‘Huge blow’ for struggling breweries as government refuses to cancel beer tax

David and Rachel Holliday of Norfolk Brewhouse have had to pay thousands of pounds in beer duties wh

David and Rachel Holliday of Norfolk Brewhouse have had to pay thousands of pounds in beer duties while coping with a huge drop in revenue due to coronavirus. Picture: Norfolk Brewhouse/East of England Co-op - Credit: Norfolk Brewhouse

Cash-strapped breweries already suffering a devastating loss of trade from pub closures have been dealt another “huge blow” after the chancellor refused to cancel their monthly beer duty payments.

Brewers had urged Rishi Sunak to cancel or defer payments worth thousands of pounds to help them deal with the sudden loss of revenue as pubs, bars and restaurants were closed under the social distancing measures aimed at slowing the spread of coronavirus.

The Society of Independent Brewers (SIBA) says the average small brewer will be landed with a bill of around £5,000, while for larger independent breweries it could be as much as £500,000.

Brewers were encouraged to contact the HM Revenue and Customs (HMRC) helpline to discuss deferring the excise duty payment, but a SIBA poll suggested that only 21pc of small breweries had been able to successfully get through.

One of those which tried and failed was the Norfolk Brewhouse, run by David and Rachel Holliday at Hindringham near Fakenham.


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Mr Holliday said a payment of “several thousand pounds” was debited from the company’s bank account this morning – heaping more financial pressure on the business at the worst possible time.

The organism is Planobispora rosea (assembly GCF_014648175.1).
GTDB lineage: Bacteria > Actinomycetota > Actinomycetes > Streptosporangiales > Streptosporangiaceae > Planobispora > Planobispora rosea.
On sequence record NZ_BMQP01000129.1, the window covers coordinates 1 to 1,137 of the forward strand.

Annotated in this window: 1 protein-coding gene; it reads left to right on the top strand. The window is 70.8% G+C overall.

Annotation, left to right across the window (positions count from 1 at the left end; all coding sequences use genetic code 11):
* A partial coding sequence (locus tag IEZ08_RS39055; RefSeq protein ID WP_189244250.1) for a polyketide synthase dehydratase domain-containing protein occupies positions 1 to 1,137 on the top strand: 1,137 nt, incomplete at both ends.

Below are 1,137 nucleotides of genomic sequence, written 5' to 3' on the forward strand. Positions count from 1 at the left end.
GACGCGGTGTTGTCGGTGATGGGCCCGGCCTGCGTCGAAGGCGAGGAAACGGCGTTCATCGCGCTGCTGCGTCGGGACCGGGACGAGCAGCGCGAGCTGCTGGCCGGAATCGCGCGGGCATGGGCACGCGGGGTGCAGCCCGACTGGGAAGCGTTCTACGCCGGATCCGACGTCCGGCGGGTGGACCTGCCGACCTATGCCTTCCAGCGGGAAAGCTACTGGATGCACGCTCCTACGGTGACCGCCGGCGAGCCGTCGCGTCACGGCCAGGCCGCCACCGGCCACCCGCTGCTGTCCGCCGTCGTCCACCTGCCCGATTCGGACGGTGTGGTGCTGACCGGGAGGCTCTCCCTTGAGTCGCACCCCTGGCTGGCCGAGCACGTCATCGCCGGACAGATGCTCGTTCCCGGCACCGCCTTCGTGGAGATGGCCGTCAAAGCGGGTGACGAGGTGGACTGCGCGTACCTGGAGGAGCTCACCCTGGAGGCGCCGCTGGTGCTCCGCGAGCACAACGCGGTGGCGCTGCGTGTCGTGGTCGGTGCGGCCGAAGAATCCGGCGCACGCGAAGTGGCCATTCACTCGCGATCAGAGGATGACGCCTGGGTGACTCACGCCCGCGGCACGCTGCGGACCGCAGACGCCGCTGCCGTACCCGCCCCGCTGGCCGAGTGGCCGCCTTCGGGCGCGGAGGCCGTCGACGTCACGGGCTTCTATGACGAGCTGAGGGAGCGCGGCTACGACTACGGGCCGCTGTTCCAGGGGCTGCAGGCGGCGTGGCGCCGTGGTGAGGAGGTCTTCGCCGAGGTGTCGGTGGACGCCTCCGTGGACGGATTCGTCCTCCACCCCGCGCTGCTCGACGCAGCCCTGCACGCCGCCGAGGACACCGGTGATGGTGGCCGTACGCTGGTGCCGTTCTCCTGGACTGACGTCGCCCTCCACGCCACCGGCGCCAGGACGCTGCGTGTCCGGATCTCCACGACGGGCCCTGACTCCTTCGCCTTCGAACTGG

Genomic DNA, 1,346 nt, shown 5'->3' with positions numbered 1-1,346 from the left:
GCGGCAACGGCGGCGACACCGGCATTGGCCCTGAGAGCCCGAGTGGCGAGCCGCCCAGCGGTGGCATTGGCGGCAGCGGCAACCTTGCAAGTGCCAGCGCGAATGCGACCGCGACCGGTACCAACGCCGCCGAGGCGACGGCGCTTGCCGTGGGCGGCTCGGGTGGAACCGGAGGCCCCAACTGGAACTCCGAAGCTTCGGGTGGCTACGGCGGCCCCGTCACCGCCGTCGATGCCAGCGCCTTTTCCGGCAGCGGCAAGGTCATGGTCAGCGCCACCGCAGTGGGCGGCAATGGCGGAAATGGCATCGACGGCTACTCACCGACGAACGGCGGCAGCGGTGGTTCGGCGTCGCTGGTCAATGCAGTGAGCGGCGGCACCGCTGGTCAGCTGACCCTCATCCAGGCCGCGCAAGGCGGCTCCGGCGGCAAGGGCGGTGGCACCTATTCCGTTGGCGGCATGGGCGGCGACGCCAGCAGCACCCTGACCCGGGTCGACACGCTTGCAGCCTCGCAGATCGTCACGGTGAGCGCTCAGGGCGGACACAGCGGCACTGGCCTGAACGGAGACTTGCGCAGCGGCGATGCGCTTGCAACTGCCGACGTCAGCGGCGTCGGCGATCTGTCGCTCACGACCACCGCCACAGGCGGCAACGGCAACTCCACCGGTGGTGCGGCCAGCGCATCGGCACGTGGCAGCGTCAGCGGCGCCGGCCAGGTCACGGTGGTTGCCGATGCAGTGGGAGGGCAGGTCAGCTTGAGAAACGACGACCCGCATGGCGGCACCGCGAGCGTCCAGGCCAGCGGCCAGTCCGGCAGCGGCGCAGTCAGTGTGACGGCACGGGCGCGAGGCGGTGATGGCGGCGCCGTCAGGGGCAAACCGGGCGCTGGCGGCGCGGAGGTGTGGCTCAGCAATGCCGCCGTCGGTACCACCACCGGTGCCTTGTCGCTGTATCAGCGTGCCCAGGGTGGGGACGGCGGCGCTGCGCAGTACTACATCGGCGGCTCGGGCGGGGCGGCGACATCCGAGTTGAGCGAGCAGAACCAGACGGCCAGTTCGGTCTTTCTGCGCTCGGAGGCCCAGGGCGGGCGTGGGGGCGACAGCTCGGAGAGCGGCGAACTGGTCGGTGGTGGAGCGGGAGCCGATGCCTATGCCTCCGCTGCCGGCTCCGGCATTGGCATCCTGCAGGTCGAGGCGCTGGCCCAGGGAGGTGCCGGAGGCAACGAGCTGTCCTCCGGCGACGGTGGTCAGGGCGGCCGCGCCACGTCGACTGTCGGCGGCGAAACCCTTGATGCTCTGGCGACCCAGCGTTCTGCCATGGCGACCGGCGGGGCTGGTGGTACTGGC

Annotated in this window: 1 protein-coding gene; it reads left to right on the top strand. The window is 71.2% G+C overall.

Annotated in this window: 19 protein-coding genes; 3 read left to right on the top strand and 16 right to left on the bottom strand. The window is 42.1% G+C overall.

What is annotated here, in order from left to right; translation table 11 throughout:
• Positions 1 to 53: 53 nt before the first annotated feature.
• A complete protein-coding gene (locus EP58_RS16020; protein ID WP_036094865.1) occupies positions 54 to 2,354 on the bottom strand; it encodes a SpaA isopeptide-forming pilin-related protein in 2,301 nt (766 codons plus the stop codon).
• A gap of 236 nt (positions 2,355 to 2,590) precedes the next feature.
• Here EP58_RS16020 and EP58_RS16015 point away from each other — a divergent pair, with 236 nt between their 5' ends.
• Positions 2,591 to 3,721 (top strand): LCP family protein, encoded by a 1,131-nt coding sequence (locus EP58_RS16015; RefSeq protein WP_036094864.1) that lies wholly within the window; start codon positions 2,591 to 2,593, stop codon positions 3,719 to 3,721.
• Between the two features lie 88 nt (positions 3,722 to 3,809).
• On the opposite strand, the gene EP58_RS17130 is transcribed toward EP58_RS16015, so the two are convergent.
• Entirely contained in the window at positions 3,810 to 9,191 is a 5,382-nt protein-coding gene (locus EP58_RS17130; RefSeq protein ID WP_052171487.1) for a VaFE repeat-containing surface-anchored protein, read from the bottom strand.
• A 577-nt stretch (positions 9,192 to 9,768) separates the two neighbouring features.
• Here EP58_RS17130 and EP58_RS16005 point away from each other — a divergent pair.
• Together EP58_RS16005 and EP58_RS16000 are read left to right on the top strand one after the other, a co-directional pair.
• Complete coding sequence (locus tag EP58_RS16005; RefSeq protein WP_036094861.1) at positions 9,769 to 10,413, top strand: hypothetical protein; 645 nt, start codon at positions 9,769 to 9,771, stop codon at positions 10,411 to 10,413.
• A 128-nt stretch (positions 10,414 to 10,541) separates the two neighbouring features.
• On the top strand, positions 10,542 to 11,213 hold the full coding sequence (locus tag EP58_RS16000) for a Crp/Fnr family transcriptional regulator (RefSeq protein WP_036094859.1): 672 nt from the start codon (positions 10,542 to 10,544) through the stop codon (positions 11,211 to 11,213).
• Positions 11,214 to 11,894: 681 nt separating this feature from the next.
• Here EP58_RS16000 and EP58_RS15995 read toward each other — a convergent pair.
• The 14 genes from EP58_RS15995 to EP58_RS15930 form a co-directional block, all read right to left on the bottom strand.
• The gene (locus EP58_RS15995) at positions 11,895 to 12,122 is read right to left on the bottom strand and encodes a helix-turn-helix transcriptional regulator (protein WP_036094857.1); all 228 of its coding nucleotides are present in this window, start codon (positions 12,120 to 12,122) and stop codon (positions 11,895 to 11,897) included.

“We have just had several thousands of pounds taken out of our account at a time when we could have done with it in our account,” he said. “We don’t want the money back, we know we owe it, but could we not just hang onto it at this time? The bulk of what we do is with pubs, and so our trade has dropped by 90pc overnight.

READ MORE: Subscribe to our daily coronavirus newsletter, with all the latest from where you live“The messages came out from HMRC that we could call to defer it, but Rachel was on the phone for an hour and three quarters and couldn’t get through, and we couldn’t get online.

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“We are being offered all this support and grant money – we have the small business rate relief coming, and we have got the 80pc furlough payment for the staff – that is all totally admirable and will allow us to keep our team, but it just seems daft to be doing all that when the easiest thing would be to defer the tax payment and not take this money now. For a brewery like ours, aside from the wage bill, it is our second biggest cost.”

Mr Holliday said the brewery is still operating some of its bottle trade and he is working to keep its shop stocked: “These are tricky times, but we will come out the other side,” he said.

SIBA chief executive James Calder said: “It is incredibly disappointing that the chancellor has decided not to act, given he knows how poor the answer rate and experience on the helpline is. There will be brewers who will have thousands of pounds direct debited from their accounts by HMRC. This is a huge blow for the UK’s small independent brewers.”

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